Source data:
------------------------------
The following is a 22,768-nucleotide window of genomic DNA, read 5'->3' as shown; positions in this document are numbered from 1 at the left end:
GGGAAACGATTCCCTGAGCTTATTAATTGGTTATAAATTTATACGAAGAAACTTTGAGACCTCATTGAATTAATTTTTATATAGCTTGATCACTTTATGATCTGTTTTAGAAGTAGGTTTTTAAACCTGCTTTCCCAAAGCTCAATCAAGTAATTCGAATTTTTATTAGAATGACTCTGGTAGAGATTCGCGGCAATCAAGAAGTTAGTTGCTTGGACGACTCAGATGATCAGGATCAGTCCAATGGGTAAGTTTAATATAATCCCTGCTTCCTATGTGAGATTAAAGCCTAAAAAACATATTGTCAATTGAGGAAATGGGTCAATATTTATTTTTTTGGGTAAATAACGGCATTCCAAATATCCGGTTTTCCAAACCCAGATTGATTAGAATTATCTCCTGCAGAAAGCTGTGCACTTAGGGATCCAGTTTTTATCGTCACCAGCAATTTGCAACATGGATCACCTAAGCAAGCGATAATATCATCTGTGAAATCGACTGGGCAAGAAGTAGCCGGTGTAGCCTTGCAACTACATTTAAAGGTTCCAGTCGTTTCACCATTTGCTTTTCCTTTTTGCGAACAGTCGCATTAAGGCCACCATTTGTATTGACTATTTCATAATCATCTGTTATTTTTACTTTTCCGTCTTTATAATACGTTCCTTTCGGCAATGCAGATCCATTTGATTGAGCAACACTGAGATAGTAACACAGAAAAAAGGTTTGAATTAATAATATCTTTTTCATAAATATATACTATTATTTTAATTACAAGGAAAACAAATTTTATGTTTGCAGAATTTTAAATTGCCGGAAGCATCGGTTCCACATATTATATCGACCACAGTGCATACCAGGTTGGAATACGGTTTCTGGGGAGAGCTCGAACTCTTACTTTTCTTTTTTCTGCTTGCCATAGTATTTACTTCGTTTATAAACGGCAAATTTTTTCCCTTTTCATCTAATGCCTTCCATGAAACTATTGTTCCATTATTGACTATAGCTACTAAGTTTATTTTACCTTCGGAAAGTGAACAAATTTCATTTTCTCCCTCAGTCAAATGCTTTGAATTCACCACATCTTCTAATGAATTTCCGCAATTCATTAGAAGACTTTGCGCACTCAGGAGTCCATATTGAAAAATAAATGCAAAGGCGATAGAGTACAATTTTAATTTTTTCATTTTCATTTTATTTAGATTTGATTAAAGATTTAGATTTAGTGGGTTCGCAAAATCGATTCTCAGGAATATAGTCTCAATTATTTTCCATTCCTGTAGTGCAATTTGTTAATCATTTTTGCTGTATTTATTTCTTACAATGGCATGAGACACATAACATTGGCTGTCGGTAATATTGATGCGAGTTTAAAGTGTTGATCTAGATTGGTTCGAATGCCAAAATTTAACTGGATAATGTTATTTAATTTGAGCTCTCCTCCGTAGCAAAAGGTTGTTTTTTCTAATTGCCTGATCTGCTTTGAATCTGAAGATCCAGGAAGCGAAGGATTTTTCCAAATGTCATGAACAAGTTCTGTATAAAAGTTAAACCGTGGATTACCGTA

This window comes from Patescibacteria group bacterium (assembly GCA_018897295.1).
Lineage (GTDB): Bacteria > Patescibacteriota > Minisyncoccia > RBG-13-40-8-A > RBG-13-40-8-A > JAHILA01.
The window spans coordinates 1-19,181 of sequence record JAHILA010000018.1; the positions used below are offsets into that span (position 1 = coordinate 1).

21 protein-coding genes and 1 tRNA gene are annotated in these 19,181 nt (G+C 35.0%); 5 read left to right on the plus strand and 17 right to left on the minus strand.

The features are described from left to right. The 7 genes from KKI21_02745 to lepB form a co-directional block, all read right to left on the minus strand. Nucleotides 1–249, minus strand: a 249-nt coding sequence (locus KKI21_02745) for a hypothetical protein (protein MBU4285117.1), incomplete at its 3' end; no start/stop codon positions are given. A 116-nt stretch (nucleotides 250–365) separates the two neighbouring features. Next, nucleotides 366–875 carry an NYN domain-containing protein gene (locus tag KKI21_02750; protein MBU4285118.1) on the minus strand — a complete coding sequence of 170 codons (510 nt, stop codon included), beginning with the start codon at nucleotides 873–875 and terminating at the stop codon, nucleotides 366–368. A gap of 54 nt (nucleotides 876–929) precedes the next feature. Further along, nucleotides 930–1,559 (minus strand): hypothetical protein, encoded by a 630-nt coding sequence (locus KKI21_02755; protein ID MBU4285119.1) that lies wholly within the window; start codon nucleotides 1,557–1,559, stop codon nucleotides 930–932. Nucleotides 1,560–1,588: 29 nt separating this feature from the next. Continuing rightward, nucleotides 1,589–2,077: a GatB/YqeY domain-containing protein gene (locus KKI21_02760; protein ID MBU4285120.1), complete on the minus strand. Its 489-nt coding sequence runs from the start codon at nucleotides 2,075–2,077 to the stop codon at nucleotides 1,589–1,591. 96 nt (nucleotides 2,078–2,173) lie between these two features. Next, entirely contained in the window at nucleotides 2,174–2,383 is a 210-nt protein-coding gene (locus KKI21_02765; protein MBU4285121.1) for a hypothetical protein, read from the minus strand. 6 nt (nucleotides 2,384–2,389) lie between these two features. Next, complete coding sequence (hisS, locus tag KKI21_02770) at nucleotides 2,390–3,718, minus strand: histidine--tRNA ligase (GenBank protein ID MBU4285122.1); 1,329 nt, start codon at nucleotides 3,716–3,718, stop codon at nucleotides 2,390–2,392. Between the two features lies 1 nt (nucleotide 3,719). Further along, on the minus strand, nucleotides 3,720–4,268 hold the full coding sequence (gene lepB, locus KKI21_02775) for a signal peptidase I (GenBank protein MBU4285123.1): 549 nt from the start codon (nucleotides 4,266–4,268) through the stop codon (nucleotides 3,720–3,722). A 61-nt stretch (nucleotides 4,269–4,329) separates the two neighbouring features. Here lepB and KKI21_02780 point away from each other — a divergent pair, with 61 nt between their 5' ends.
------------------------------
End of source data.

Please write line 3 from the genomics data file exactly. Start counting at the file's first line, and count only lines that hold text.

This window comes from Patescibacteria group bacterium (assembly GCA_018897295.1).